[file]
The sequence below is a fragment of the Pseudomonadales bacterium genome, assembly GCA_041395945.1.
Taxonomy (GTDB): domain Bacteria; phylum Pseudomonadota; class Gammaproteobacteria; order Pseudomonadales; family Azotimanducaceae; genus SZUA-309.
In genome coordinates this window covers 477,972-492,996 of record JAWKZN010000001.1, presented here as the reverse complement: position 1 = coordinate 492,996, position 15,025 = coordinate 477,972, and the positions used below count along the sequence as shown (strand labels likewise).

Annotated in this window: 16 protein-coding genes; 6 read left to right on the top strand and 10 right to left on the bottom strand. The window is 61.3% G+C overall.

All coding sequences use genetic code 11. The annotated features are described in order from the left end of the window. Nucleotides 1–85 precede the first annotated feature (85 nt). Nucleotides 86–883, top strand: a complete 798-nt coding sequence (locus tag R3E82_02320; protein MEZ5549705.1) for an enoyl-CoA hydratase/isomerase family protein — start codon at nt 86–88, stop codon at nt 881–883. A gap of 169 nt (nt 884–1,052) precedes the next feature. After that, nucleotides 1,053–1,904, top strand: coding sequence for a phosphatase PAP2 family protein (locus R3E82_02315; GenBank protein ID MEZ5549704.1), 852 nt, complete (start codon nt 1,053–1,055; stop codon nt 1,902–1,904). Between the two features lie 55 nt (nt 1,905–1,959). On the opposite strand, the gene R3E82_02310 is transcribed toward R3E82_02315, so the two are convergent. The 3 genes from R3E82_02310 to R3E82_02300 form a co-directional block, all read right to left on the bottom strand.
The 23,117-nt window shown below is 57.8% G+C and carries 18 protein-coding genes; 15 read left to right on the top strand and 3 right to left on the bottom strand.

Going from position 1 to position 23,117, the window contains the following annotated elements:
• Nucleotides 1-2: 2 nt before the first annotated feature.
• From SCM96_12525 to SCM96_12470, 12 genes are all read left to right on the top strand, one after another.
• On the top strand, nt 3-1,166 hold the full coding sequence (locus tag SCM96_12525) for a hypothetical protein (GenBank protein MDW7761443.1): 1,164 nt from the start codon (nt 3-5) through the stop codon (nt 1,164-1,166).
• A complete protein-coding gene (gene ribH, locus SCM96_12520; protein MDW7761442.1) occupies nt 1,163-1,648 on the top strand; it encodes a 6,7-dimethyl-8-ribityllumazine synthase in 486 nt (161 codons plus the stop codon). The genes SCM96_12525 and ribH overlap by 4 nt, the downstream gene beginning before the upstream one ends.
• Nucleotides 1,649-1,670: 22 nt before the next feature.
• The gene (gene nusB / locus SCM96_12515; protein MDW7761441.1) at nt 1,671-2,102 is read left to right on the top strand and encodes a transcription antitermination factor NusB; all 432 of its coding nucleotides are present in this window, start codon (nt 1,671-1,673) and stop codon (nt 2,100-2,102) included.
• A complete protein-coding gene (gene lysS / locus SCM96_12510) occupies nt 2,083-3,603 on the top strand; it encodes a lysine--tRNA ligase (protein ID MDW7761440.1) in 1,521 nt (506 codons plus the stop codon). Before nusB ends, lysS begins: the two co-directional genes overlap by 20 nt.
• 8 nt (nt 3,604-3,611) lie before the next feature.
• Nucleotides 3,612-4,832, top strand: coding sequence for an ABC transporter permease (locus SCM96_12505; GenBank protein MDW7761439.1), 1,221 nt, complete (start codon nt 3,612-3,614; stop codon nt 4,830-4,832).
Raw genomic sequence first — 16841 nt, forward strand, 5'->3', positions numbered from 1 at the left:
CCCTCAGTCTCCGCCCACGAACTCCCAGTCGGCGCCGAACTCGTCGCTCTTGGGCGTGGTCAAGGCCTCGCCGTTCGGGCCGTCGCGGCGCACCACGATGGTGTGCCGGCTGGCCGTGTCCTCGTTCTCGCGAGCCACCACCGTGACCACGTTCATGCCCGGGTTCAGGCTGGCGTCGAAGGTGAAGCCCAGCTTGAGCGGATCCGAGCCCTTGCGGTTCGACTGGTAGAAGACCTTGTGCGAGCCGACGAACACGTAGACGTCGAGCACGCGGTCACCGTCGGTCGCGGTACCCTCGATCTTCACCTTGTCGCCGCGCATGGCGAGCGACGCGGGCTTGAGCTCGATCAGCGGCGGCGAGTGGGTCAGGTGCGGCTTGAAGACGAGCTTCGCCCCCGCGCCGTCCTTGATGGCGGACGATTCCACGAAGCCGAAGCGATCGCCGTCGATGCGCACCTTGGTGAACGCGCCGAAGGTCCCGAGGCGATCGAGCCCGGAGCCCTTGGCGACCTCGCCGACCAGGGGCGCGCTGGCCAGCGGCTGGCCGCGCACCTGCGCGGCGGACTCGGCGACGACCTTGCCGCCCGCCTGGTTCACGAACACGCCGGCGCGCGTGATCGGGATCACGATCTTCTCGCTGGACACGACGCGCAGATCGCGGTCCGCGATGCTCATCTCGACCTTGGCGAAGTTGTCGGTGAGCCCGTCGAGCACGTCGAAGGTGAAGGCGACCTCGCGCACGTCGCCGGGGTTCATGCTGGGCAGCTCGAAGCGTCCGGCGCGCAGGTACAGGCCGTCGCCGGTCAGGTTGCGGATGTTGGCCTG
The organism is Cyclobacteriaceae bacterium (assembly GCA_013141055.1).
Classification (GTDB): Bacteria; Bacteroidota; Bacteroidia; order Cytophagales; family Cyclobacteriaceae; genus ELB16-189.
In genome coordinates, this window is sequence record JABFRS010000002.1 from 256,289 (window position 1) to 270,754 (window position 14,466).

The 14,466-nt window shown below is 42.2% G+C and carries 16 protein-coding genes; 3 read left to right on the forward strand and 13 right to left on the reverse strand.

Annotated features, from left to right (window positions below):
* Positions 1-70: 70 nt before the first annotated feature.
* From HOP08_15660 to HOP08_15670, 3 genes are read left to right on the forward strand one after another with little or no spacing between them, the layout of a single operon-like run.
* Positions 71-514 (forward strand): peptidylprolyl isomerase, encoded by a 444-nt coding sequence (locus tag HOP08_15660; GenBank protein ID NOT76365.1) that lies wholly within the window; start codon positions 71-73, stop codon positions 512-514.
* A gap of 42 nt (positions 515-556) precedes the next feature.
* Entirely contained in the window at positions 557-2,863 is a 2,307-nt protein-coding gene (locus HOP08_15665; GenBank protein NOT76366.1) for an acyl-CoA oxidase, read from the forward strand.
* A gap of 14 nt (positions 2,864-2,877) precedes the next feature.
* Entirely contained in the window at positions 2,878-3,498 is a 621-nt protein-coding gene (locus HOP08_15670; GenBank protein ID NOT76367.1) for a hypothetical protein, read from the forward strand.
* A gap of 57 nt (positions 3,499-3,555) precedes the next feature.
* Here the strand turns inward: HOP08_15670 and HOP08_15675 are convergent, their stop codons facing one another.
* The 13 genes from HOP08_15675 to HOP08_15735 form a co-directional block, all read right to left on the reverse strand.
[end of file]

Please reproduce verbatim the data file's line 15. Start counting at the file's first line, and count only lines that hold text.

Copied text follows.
• 8 nt (nt 3,604-3,611) lie before the next feature.